What does a typedef with three arguments mean?

Yes, most typedefs contain the alias name and the underlying type, but there's no requirement that the type be a single token:

typedef unsigned long long int ULLI;
//      \____________________/
//  Many tokens for underlying type

So whatever your code works under appears to have already a double complex type.

This type is actually part of the C standard, held in <complex.h> but the equivalent C++ <ccomplex>/<complex.h> header has now been replaced with <complex>, more suited to C++, so it would be more proper to include that and use the complex<double> type.

I believe, as of C++17, <ccomplex>/<complex.h> stopped holding any legacy C stuff and just started including other non-legacy headers from the C++ standard library.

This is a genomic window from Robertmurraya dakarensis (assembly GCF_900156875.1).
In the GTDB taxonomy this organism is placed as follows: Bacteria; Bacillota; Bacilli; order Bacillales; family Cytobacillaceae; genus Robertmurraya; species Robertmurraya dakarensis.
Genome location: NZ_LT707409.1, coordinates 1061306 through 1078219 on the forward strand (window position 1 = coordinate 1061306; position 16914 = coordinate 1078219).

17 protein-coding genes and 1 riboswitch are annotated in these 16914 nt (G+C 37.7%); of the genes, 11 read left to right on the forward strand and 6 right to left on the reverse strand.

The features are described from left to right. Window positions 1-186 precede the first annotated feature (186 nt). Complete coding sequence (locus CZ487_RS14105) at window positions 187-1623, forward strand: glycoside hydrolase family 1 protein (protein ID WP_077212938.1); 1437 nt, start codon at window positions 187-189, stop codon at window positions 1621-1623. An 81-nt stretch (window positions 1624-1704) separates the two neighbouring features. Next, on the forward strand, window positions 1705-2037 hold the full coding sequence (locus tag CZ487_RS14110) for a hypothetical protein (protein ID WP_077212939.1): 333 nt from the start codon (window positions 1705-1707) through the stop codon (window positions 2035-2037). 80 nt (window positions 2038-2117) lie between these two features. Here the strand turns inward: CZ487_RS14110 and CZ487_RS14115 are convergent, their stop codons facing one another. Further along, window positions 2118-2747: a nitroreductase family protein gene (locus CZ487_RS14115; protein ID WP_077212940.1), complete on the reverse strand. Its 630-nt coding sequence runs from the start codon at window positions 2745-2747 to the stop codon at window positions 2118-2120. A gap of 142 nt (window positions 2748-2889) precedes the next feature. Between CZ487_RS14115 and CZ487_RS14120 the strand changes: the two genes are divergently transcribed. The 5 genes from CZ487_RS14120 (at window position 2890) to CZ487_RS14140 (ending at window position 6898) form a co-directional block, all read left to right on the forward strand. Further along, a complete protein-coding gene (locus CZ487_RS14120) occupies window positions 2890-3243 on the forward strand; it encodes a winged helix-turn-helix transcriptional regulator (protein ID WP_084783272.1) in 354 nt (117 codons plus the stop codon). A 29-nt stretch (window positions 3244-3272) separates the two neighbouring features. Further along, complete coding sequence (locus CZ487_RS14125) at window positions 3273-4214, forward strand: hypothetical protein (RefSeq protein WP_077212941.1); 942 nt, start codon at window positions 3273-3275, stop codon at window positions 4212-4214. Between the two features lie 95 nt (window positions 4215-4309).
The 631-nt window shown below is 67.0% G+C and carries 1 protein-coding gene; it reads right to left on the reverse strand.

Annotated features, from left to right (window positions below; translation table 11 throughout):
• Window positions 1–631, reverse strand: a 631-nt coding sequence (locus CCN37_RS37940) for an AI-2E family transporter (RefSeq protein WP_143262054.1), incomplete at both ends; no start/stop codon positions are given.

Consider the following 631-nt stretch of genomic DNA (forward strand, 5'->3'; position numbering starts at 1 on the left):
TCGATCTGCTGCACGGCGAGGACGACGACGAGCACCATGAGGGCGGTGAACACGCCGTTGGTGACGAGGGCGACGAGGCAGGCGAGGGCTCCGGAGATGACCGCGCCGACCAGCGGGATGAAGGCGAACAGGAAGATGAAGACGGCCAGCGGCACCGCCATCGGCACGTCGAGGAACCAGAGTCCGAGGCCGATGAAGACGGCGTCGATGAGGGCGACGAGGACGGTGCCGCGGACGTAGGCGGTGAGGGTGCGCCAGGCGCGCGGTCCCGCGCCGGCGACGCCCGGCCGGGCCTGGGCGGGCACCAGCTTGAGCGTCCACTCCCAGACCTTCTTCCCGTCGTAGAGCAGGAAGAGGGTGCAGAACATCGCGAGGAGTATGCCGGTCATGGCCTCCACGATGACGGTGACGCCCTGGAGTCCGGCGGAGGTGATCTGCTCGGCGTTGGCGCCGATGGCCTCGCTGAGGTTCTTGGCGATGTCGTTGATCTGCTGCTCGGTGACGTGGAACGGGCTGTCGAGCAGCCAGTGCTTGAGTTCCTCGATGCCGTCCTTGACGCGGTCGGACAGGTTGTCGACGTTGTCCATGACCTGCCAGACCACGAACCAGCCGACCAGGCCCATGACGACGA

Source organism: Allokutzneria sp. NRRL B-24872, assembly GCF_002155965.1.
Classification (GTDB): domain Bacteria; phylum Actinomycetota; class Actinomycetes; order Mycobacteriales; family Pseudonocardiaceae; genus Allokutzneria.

And then, in C++20, they ditched it altogether. From (slightly paraphrased) C++20 [diff.cpp17.library], which details the differences:

Change: Remove vacuous C++ header files.

Rationale: Empty headers implied a false requirement to achieve C compatibility with the C++ headers.

Effect on original feature: A valid C++ 2017 program that performs a #include of <ccomplex> (amongst others) may fail to compile. To retain the same behavior, a #include of <ccomplex> can be replaced by a #include of <complex>.

complex is not a keyword in C++, and double complex is not a type . You are mixing up C++ with another language .

Instead you can use std::complex<double>, with or without a typedef.